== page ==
Simpson University Student Portrays Jesus in Brazil Passion Play

REDDING, Calif.—When Simpson University student Antonio Junior travels home for Easter break, his world changes.

The tall, unassuming 33-year-old gets recognized everywhere he goes. His face is on posters and signs throughout his city. He gets asked to pose for pictures with people in the mall and at the market.

Antonio, a Bible and theology major, and his wife, Bruna, are from São José dos Campos, in southeast Brazil. They moved to the U.S. in 2017, and Antonio started attending Simpson in 2018.

As other students head home or on mission trips for spring break, he and his wife fly back to Brazil. There, Antonio enters into an intense few days of rehearsals to play the part of Jesus in their church’s Easter production.

This is no ordinary Passion Play. The Auto de Pascoa, started 14 years ago by Igreja da Cidade (City Church), attracts nearly 50,000 viewers over eight performances. It takes 2,000 people and $200,000 to put it together each year. The production includes singers, dancers and actors.

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“Every year I went and watched the play,” Antonio said. “It never came to my mind that I would ever be part of it.”

He returned in April for his third time in the production. He shares the role with the actor who has played the part of Jesus since the program’s inception. They each take four performances over the course of a week, playing to audiences of up to 6,000 each.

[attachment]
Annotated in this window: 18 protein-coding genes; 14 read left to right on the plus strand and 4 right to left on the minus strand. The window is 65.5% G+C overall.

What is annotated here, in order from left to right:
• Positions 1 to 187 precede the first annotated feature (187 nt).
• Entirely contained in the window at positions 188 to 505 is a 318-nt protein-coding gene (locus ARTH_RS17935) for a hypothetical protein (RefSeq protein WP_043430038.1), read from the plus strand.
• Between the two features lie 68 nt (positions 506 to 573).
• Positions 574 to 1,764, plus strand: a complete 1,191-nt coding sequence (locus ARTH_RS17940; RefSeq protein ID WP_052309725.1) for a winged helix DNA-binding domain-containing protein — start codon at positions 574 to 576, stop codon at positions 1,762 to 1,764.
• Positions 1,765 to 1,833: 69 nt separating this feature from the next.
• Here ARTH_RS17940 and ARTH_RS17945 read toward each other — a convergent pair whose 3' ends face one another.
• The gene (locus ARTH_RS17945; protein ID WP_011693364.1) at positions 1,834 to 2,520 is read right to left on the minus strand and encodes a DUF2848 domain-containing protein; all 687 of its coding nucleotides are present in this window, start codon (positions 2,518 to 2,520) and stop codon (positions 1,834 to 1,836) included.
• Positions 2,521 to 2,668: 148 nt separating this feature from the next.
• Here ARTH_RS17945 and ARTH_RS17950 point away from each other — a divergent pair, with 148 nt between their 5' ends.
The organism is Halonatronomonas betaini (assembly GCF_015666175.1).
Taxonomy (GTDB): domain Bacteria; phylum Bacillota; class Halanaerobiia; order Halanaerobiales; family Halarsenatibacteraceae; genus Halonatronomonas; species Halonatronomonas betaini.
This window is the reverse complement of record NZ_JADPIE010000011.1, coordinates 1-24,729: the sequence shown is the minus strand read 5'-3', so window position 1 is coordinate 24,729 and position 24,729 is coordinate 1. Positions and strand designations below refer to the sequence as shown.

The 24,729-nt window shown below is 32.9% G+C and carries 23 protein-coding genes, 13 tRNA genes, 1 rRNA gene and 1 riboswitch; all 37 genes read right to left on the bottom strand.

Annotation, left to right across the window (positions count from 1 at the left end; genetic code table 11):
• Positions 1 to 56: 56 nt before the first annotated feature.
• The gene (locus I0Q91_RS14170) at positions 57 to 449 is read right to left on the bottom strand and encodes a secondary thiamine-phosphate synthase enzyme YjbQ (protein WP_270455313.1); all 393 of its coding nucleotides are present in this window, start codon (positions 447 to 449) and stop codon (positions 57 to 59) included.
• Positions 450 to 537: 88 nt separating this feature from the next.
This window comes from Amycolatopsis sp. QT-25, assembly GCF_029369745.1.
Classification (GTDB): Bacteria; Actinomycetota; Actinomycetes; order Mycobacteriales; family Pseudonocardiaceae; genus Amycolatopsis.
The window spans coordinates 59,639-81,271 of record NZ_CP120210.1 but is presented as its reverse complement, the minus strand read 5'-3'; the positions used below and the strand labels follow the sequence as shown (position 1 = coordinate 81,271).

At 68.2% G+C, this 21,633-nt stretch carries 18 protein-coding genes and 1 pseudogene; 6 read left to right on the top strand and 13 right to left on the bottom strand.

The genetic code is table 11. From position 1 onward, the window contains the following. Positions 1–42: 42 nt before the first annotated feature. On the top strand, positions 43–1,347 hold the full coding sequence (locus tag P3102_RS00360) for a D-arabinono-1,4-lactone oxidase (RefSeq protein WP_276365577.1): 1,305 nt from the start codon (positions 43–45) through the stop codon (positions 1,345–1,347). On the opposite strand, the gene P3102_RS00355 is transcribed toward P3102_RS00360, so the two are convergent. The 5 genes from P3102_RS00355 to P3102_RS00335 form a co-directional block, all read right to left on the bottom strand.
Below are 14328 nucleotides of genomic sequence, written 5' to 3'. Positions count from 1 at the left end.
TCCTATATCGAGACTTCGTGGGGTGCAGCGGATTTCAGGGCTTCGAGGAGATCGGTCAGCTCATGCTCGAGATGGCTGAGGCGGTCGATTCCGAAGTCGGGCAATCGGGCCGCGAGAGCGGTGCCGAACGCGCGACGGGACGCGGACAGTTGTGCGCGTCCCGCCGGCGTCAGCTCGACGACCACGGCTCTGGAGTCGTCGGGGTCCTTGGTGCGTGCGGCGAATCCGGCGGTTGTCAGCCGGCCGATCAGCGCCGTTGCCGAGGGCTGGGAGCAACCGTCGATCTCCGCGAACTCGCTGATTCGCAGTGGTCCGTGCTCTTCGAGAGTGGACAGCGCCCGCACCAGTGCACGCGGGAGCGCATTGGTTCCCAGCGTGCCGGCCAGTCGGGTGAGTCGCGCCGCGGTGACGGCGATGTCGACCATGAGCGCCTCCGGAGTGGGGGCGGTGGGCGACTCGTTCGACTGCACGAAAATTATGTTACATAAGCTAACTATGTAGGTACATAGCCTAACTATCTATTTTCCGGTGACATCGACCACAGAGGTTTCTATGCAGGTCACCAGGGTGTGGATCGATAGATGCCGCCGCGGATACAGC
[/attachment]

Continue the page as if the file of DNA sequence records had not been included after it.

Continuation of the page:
“Every year I talk to God and ask, what do you want me to show this crowd?” Antonio said. “I’m not an actor; I’m here to be used by you.”

The play results in hundreds of attendees raising their hands when asked at the end if they would like to accept Christ into their lives, Antonio said.

It’s an immensely humbling experience for a man who left Brazil’s third largest city in 2012 to start a new, quieter life with his wife.

58543510_2274015869352161_719473061497143296_nWith day jobs in electrical engineering and speech therapy, Antonio and Bruna became involved in a large nondenominational church in their new town, first attending small groups, then becoming small group leaders, serving in evangelism ministry, and then becoming church planters in 2014.

“In 2016 we have been working as volunteers on weekends planting churches, and working hard during the week,” Antonio said. “We were wanting something different. We have a heart for missions and evangelism and started thinking about learning English to be (better) able to go to the nations.”

Through prayerful conversations, Antonio and Bruna decided to sell their apartment and car, leave their jobs, and move to Redding to attend Bethel’s School of Supernatural Ministry.

“Life was going well, comfortable, quiet, normal,” he said, and smiled. “And then the Lord comes and messes up everything.”

Shortly before the couple left Brazil—as they were working on visas and a long to-do list—their pastor approached Antonio about playing Jesus in the Easter production. Antonio had amateur acting experience through early church evangelism ministries in schools and orphanages in his 20s. But nothing of this magnitude.